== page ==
14 COMMENTS

  1. I was looking for a review for WorX JawSaw and I came across your review but in your video why do you say this is by Rockwell. This is by Worx. Rockwell doesn’t make a Jawsaw it makes a jawhorse. I would clarify this because I was looking for one by Rockwell and there is none.

  2. I am a 73 yr young grandma in Sun City, AZ. I live alone and had a 10′ orange tree that had died and needed removing. I can’t afford to hire someone. After seeing the infomercial for the JawSaw, I decided to try it for myself. I bought the unit and procrastinated for nearly 30 days – hesitant to try it for fear of being injured by it!!! Last week, I took down that orange tree in less than 3 hours. It was so easy, a child could do it! Yes, it takes a little bit of co-ordination, but after 30 minutes of using it, my co-ordination got really good!! It was FUN! I found myself looking for something else to cut down!! I cut those old banches small enough to put into my yard trash bin so my sanitation company would pick it up. I’m so grateful that I bought this tool. It’s GREAT!!!!!

  3. The chain came off the bar after very little user. The “self adjuster” does not work at all. After the first time of usage, it was set on a shelf and when the next need arrived I found all the chain oil had leaked out of the tank. It was a mess. When in use, it uses a great deal of oil. I am a retired military mechanic and find this to be a poor product. I was only looking for something for my tree limbs on my silver maple tree that fell after a storm. Thought this would be better quality but it is NOT GREAT and I would not recommend it to anyone. I am known for my tools and keeping them tip top. This tool is only good for one shot before you have to stand over it playing with the chain when it falls off. I got it for Christmas so I did not use it right away but had I been able to, it would have been sent right back.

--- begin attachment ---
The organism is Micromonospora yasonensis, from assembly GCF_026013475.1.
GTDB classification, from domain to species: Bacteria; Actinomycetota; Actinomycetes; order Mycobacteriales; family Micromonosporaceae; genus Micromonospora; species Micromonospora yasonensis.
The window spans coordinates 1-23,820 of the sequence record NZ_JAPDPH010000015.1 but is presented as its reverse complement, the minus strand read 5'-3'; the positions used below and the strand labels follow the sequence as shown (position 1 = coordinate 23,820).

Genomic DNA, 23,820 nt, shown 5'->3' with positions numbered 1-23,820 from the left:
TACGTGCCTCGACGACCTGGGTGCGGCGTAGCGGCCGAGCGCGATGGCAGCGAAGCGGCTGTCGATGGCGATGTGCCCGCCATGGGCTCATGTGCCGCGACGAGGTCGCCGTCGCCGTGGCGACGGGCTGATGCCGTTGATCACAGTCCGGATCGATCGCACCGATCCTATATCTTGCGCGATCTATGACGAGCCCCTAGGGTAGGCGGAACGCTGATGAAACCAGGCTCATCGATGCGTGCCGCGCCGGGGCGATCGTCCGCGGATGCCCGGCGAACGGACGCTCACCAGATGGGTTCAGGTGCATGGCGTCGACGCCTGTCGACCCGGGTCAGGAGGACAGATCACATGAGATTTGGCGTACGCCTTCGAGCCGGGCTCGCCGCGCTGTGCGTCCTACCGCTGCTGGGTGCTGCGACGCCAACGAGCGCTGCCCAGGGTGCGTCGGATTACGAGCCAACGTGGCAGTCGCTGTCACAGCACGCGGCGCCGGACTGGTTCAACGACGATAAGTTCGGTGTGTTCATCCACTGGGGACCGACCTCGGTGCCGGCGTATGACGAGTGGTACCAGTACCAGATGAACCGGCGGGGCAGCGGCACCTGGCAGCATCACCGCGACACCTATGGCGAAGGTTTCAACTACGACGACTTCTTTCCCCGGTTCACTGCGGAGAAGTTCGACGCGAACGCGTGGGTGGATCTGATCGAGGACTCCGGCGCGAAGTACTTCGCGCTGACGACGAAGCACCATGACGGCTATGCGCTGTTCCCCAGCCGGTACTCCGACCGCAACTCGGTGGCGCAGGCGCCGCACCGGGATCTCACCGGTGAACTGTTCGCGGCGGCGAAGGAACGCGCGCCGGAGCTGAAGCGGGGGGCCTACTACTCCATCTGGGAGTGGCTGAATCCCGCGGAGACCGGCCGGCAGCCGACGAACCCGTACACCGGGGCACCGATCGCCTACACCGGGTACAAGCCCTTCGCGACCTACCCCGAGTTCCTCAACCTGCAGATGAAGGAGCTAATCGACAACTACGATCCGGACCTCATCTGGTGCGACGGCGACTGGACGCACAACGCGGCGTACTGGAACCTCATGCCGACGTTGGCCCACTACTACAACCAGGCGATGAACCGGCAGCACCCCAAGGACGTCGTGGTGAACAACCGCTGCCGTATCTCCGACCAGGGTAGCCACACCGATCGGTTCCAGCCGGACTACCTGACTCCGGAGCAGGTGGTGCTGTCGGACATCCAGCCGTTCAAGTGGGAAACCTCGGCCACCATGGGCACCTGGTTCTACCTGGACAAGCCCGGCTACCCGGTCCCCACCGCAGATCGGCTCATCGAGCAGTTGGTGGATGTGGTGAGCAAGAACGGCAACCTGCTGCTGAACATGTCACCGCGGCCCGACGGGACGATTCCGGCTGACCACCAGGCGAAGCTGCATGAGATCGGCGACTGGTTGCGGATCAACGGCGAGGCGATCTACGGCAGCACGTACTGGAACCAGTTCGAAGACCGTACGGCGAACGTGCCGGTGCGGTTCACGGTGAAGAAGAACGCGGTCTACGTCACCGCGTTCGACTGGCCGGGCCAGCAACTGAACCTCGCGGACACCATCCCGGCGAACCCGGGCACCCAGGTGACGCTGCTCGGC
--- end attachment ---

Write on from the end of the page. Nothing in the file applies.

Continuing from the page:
• Sorry to hear about that Gus. On our unit the chain came off and we tightened it up really good when we put it back on and have not had any problems since. Thanks for your input. The next time I use it I will take note of the oil consumption.

  4. Thanks Dan for your reply. I hand set the blade tension with the recommended clearance as per the manual. I filled up the oil tank and did some major tree trimming. when I was finished, I noticed that there was much more clearance ( the cutting blade was much “looser” so I re adjusted it). The tension bolt was very tight.